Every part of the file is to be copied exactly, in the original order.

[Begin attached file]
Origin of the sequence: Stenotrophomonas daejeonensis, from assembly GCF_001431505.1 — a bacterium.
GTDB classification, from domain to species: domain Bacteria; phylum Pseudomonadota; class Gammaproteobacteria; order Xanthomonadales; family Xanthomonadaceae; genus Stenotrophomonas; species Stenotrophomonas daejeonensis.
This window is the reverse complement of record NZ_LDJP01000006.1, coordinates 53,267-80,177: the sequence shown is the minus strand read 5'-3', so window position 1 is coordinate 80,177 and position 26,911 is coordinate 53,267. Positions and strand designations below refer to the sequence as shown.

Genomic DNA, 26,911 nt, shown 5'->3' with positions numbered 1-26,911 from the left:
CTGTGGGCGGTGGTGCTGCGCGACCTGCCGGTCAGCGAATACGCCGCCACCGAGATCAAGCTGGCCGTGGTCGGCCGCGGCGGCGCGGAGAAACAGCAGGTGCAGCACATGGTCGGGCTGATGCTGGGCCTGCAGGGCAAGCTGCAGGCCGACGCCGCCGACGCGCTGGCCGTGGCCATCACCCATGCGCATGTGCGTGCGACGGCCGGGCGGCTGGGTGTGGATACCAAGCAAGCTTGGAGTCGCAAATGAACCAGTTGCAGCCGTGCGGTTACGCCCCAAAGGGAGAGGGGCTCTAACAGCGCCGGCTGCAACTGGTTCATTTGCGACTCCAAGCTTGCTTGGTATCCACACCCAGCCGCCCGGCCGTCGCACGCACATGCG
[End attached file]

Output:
Origin of the sequence: Stenotrophomonas daejeonensis, from assembly GCF_001431505.1 — a bacterium.
GTDB classification, from domain to species: domain Bacteria; phylum Pseudomonadota; class Gammaproteobacteria; order Xanthomonadales; family Xanthomonadaceae; genus Stenotrophomonas; species Stenotrophomonas daejeonensis.
This window is the reverse complement of record NZ_LDJP01000006.1, coordinates 53,267-80,177: the sequence shown is the minus strand read 5'-3', so window position 1 is coordinate 80,177 and position 26,911 is coordinate 53,267. Positions and strand designations below refer to the sequence as shown.

Genomic DNA, 26,911 nt, shown 5'->3' with positions numbered 1-26,911 from the left:
CTGTGGGCGGTGGTGCTGCGCGACCTGCCGGTCAGCGAATACGCCGCCACCGAGATCAAGCTGGCCGTGGTCGGCCGCGGCGGCGCGGAGAAACAGCAGGTGCAGCACATGGTCGGGCTGATGCTGGGCCTGCAGGGCAAGCTGCAGGCCGACGCCGCCGACGCGCTGGCCGTGGCCATCACCCATGCGCATGTGCGTGCGACGGCCGGGCGGCTGGGTGTGGATACCAAGCAAGCTTGGAGTCGCAAATGAACCAGTTGCAGCCGTGCGGTTACGCCCCAAAGGGAGAGGGGCTCTAACAGCGCCGGCTGCAACTGGTTCATTTGCGACTCCAAGCTTGCTTGGTATCCACACCCAGCCGCCCGGCCGTCGCACGCACATGCG